Do your kids ever ask about your work? How do you explain graphic design to them? Why not take it a step further and try to get them excited about graphic design?
Creative thinking is a skill that anyone can use. There are plenty of tools, games, and ideas in this article to help you start those conversations with your kids to help create another generation of design thinkers.
You can help kids start thinking creatively at any age. The right toys and tools are a great place to start. And while pens and pencils are a great option, they aren’t appropriate for every age.
Get started with toys and games that encourage problem-solving at the age level of your child. Here are a few ideas.
It never hurts to have plenty of art supplies around. Pens, pencils, paints and plenty of paper to create on. Create a space for kids to play with you and even draw together.
Something as simple as crayons and coloring books is enough to jump-start a child’s creativity. (And yours too.) Just having these items around the house is enough to encourage graphic design thinking.
Make or buy a color wheel and talk about color theory and how it applies to design. A color wheel – especially one with moving parts – can help explain relationships between colors. (Here’s an inexpensive one to try.)
It’s a fun tool that comes with an easy to understand visual. (And it can help kids feel like they are playing with some of your “work toys.”)
Digital Drawing Software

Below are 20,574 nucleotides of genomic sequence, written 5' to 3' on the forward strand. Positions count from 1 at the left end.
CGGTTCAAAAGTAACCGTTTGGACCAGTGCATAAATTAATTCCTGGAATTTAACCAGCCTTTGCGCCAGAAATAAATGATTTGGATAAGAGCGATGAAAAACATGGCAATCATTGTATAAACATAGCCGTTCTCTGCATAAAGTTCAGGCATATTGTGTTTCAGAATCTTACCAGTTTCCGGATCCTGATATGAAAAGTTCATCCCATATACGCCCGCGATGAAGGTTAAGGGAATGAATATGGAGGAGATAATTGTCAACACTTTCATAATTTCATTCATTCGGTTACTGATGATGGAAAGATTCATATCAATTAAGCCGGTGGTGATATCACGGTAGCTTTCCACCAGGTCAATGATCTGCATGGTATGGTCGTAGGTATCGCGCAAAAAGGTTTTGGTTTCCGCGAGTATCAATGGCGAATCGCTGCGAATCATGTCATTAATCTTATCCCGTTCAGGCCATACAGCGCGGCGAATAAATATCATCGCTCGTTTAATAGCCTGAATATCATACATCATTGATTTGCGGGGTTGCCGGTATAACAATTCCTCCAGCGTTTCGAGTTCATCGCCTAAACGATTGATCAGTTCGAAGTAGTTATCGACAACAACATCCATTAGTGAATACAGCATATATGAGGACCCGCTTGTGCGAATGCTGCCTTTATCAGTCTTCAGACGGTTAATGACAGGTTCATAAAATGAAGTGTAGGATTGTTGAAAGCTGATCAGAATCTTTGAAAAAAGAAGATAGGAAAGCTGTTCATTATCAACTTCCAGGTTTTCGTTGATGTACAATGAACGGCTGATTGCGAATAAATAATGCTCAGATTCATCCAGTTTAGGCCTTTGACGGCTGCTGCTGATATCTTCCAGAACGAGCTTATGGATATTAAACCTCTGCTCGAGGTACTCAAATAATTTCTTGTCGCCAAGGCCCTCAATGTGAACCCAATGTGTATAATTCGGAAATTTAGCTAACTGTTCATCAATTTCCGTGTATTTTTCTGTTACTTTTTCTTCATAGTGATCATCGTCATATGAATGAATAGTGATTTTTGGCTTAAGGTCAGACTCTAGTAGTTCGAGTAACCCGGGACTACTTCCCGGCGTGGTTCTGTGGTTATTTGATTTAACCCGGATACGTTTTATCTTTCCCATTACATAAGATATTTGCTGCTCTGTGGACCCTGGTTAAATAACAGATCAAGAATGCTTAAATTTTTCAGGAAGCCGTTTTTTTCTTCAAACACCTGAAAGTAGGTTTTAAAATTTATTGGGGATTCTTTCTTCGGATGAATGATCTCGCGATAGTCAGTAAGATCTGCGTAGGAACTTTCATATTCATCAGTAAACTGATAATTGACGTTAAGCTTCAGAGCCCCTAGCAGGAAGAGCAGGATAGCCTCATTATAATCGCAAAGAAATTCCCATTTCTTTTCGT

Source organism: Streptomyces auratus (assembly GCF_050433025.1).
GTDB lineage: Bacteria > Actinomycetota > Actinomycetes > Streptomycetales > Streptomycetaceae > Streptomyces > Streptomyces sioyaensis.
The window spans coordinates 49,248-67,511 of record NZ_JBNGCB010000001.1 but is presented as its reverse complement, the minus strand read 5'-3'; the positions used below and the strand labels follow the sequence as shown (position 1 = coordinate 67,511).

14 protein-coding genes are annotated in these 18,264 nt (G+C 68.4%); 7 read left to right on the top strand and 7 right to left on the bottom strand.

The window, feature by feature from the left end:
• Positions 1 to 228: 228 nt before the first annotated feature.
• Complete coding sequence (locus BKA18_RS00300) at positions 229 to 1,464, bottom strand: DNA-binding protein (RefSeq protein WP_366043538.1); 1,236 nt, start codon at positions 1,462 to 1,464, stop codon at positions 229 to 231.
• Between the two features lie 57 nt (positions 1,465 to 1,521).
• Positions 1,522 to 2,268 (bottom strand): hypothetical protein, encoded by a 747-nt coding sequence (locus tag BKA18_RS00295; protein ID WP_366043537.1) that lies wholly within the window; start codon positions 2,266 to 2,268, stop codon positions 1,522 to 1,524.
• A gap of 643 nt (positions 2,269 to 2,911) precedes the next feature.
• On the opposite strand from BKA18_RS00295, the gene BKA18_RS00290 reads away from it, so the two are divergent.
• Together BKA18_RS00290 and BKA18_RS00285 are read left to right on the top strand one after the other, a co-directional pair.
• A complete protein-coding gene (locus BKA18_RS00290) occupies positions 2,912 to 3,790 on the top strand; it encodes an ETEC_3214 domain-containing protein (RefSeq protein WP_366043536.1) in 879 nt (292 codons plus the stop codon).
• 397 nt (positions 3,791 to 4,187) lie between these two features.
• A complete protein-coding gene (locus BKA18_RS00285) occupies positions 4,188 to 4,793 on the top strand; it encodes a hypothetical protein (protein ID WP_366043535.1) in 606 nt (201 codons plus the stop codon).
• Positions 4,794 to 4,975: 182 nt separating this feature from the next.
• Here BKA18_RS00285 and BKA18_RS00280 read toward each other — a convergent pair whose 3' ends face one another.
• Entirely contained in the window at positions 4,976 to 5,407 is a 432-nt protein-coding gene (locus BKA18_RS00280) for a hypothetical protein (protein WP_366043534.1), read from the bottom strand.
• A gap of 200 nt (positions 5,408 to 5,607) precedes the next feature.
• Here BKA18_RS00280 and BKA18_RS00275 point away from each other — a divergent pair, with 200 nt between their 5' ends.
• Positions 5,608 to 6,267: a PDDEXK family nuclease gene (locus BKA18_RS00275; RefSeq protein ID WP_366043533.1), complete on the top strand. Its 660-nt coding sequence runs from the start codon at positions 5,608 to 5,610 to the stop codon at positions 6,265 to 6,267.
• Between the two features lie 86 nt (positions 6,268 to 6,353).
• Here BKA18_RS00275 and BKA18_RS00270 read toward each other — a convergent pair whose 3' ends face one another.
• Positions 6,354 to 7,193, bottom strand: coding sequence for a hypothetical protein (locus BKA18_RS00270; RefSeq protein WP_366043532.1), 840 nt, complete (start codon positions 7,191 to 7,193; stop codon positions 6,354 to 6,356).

We know that much of your work likely happens on a computer and your kids will know that as well. Providing a digital tool for them to dabble in graphic design is a fun option.
Tux Paint is open source drawing software designing for children. It’s used in schools around the world and has an easy to use interface for kids ages 3 to 12. It even has a cool cartoon mascot that can help kids through creative exercises. Or you could try a simple iPad drawing app like Paper.
Make games out of everyday tasks that encourage kids to think within creative constraints. Games can be a great way to do this.
What makes a design game work is playing by the rules. Explaining to kids that you can’t just do anything you want as a graphic designer, that you have to listen to others and create something based on what they tell you.
Design a Business Card
Craft a controlled game where you create a business card (or poster or whatever) on a certain size and with some rules attached. (Maybe each child has to use their name in the design.) Sit down and create these designs together and provide an opportunity to talk through them when complete.
Conversation is a big part of the graphic design process. Go back to phase two of the game and ask that something from that conversation is incorporated into the design. Make it fun and silly, or play with elements that are already there to maintain interest in the project.
This project can extend to designing a logo from each child’s name and even make it an annual event. It can be a lot of fun to see how their name changes and is redesigned over the years.
Typography Match Game
Make your own match game in the vein of eye spy. Grab a stack of magazines and pick a type style; ask kids to find a matching style.